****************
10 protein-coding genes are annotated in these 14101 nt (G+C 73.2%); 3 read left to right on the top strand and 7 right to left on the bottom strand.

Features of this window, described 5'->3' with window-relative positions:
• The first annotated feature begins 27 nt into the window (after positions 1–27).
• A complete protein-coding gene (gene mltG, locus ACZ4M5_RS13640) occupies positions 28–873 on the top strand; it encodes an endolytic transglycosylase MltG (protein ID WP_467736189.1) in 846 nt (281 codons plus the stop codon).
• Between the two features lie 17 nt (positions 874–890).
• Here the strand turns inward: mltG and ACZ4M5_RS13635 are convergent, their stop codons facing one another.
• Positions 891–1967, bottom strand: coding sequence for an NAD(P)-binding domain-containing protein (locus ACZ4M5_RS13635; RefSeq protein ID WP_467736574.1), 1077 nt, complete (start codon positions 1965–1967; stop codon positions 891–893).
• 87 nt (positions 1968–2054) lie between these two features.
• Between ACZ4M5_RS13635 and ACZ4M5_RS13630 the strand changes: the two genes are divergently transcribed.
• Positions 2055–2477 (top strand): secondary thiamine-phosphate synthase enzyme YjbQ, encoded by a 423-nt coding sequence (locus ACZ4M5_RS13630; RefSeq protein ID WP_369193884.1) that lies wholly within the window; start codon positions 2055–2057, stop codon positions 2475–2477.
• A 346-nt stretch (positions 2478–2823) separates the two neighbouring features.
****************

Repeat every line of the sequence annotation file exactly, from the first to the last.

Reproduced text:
10 protein-coding genes are annotated in these 14101 nt (G+C 73.2%); 3 read left to right on the top strand and 7 right to left on the bottom strand.

Features of this window, described 5'->3' with window-relative positions:
• The first annotated feature begins 27 nt into the window (after positions 1–27).
• A complete protein-coding gene (gene mltG, locus ACZ4M5_RS13640) occupies positions 28–873 on the top strand; it encodes an endolytic transglycosylase MltG (protein ID WP_467736189.1) in 846 nt (281 codons plus the stop codon).
• Between the two features lie 17 nt (positions 874–890).
• Here the strand turns inward: mltG and ACZ4M5_RS13635 are convergent, their stop codons facing one another.
• Positions 891–1967, bottom strand: coding sequence for an NAD(P)-binding domain-containing protein (locus ACZ4M5_RS13635; RefSeq protein ID WP_467736574.1), 1077 nt, complete (start codon positions 1965–1967; stop codon positions 891–893).
• 87 nt (positions 1968–2054) lie between these two features.
• Between ACZ4M5_RS13635 and ACZ4M5_RS13630 the strand changes: the two genes are divergently transcribed.
• Positions 2055–2477 (top strand): secondary thiamine-phosphate synthase enzyme YjbQ, encoded by a 423-nt coding sequence (locus ACZ4M5_RS13630; RefSeq protein ID WP_369193884.1) that lies wholly within the window; start codon positions 2055–2057, stop codon positions 2475–2477.
• A 346-nt stretch (positions 2478–2823) separates the two neighbouring features.